Environmental Science

As part of a class research project Tracy and Lupita are taking sediment samples in Hartford's Trout Brook, a small urban stream just minutes from campus.

Hands-on Education In and Outside the Classroom:

If you are interested in the earth’s environment and the role we humans play on this planet you might want to major in environmental science. As an environmental science major you will acquire a firm grasp of the basic science needed to describe and understand the behavior of natural systems. After several introductory courses in environmental science, biology, chemistry, geology and sometimes physics or climate change, our students have a solid background in the relevant natural sciences.

They then take several upper-level courses in the earth sciences, biology or physics to deepen their understanding of environmental issues. Courses here include ecology, environmental or organic chemistry, earth systems science, a course on soils, or several biology courses such as botany, conservation biology or a course on invasive species.

Soil science students (ENVS 305) study a soil profile at Horsebarn Hill on the campus of the University of Connecticut.

Student Research Opportunities:

Many of our students are also involved in research. They have investigated the effects of clear-cutting on soil chemistry, determined the home ranges of urban hawk populations, investigated the ecotoxicology of urban amphibian and reptile populations, and studied seed dispersal by horses or the impact of prescribed wildfires on soils. The possibilities are numerous, and we highly recommend them to our students.

Hadley, T.J. , Matt and Celeste are sampling a sediment core for a study on past environmental change.

Environmental Science Within a Liberal Arts Education:

Environmental science, however, does not occur in a vacuum, far removed from interests and actions of humans. Our students also take at least two courses in the social sciences or the humanities. The choices here include coursework on environmental policy, nature writing, economics or anthropology. Given the interdisciplinary nature of the major, many students chose to combine environmental science with another major such as biology, chemistry, engineering, economics or public policy and law.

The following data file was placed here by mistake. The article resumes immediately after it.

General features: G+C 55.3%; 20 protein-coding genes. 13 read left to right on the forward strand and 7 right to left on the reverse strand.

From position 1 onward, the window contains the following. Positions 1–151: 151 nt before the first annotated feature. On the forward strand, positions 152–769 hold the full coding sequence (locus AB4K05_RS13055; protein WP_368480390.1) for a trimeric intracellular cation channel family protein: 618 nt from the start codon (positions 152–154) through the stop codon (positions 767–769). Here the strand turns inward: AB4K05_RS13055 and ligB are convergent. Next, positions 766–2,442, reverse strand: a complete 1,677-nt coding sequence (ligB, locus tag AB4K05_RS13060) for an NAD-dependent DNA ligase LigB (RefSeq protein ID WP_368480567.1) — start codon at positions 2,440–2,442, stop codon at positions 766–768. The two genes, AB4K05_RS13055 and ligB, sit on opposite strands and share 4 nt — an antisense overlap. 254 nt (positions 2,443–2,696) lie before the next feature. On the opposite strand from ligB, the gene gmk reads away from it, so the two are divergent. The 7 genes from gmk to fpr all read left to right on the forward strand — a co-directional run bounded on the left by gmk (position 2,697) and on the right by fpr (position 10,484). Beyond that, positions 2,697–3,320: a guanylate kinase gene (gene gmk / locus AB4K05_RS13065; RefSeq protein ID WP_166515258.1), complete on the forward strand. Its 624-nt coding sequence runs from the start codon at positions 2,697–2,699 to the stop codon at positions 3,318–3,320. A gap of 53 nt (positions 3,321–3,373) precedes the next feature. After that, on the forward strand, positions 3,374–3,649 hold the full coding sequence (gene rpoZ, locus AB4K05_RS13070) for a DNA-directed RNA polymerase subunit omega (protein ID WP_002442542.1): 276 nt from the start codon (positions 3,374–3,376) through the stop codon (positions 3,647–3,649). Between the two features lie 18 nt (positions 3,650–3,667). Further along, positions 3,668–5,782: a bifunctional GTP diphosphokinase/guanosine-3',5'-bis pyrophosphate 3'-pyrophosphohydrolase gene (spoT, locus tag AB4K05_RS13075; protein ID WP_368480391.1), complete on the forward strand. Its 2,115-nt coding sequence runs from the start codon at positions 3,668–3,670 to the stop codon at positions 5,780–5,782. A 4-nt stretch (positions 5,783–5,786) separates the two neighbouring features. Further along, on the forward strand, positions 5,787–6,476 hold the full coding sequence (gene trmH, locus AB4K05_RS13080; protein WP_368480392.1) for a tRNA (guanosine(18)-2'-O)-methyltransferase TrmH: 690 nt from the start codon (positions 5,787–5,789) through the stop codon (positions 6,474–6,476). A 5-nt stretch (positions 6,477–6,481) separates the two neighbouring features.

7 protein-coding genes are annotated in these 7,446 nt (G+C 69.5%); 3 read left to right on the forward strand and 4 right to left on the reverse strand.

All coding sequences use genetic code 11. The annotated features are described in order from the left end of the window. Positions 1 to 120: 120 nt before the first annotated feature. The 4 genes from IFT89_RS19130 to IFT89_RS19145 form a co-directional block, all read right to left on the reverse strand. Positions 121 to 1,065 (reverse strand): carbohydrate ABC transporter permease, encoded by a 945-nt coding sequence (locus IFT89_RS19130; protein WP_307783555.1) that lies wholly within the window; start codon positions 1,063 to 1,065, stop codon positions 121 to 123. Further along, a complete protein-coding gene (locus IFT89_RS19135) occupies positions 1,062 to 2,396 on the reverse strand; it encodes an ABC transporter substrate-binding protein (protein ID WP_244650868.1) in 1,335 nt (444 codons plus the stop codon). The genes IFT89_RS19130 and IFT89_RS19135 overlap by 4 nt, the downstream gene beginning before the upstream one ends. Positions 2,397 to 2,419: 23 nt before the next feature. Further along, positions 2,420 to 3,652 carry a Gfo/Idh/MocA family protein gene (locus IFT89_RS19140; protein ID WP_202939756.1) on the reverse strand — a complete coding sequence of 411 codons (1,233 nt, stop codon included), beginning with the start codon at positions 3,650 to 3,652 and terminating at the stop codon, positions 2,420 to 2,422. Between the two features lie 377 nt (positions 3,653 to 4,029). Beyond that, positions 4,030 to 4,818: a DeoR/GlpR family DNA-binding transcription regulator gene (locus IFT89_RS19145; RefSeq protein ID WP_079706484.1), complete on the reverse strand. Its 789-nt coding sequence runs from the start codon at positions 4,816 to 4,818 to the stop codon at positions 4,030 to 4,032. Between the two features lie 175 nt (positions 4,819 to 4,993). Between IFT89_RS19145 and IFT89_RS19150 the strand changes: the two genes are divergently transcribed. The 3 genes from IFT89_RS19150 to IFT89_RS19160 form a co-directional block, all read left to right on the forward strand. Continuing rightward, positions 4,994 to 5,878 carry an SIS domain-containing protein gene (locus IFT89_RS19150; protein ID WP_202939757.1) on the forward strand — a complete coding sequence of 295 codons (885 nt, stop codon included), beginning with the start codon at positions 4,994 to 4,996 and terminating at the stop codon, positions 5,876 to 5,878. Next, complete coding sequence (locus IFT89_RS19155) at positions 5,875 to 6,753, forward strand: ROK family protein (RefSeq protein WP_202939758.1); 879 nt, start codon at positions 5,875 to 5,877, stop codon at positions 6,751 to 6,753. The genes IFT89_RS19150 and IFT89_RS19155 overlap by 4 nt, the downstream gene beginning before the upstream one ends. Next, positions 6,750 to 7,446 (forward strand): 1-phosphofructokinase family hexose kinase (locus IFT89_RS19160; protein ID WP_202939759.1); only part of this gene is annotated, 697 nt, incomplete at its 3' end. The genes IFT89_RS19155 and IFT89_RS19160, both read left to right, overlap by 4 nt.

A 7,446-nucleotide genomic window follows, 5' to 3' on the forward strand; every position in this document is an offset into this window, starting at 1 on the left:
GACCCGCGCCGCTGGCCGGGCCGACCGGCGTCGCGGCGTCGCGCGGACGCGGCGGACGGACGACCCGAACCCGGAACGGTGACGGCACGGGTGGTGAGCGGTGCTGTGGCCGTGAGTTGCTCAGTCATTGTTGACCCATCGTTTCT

Bringing our science to the community: Former ENVS postdoc Cameron Douglass presents  student-designed information signs to members of a local land trust at the Knox Park Preserve in Stonington, CT. The signs were designed by Eunice Kimm as part of an independent research project, merging her interests in environmental science and the arts.

Environmental science merges the natural environment with human actions. We therefore encourage our students to take relevant courses in the social sciences and humanities as well to learn how humans have shaped their environments or, in return, are shaped by the world in which they live. Relevant courses may include classes in public policy and law and environmental economics, but also classes in history or English. Again, students can choose from a large (and often changing) list of relevant courses across a wide range of disciplines to customize the program to their interests and career goals. The Bachelor of Arts option allws students to take even more advanced courses in the social sciences and humanities.

Students exploring the ghost town of Bodie, CA. Bodie was once a thriving mining town where almost 40 million dollars worth of gold and silver were extracted from several mines between 1877 and 1881. However, the gold rush was short-lived and today Bodie is preserved as a California State Historic Park.

The ENVS Community:

Majoring in environmental science is not just about classwork, however. We are a small, close-knit program and know our students well. During the warmer months we often have barbecues, the famous McCookouts, behind our building (McCook Hall).

McCookouts during the off-season. A little bit of snow might delay the school bus but won’t slow us down!

Every summer we try to go on a fieldtrip to some exciting place to learn about different landscapes, new environments and have fun while doing it. In the past, we’ve been to the southwestern United States, the Black Hills of South Dakota, Washington State or even Iceland. Yes, we learn a lot on these trips (new rocks, new plants, new birds, new ways to cook pancakes on a camp stove – the possibilities are endless), but these trips are also a lot of fun and a great way to get to know each other. Adam and Christopher preparing dinner - Price Canyon, UT.

Environmental Science majors have the unique opportunity to combine their love for the outdoors and natural world with a rigorous study of the natural and social sciences. After graduation our majors go on to careers in many different fields: some work as environmental consultants while others go on to graduate- , medical- or law-school. Some of our majors work for state or federal governments (or government agencies), or various foundations. The possibilities are almost endless.

For more information, feel free to contact the current director of the program, Dr. Christoph Geiss and check out the remainder of our site. We love to hear from you! 

Dr. Christoph Geiss
ENVS Program Director
105 McCook Hall
300 Summit St.
Hartford, CT 06106
(860) 297 - 4191

check out our ENVS blog:


Our most recent fieldtrip to Utah

(great video from Cassia)


Utah and Arizona

(slide show of our 2013 field trip)

Iceland the Movie

(slideshow of our 2008 trip)
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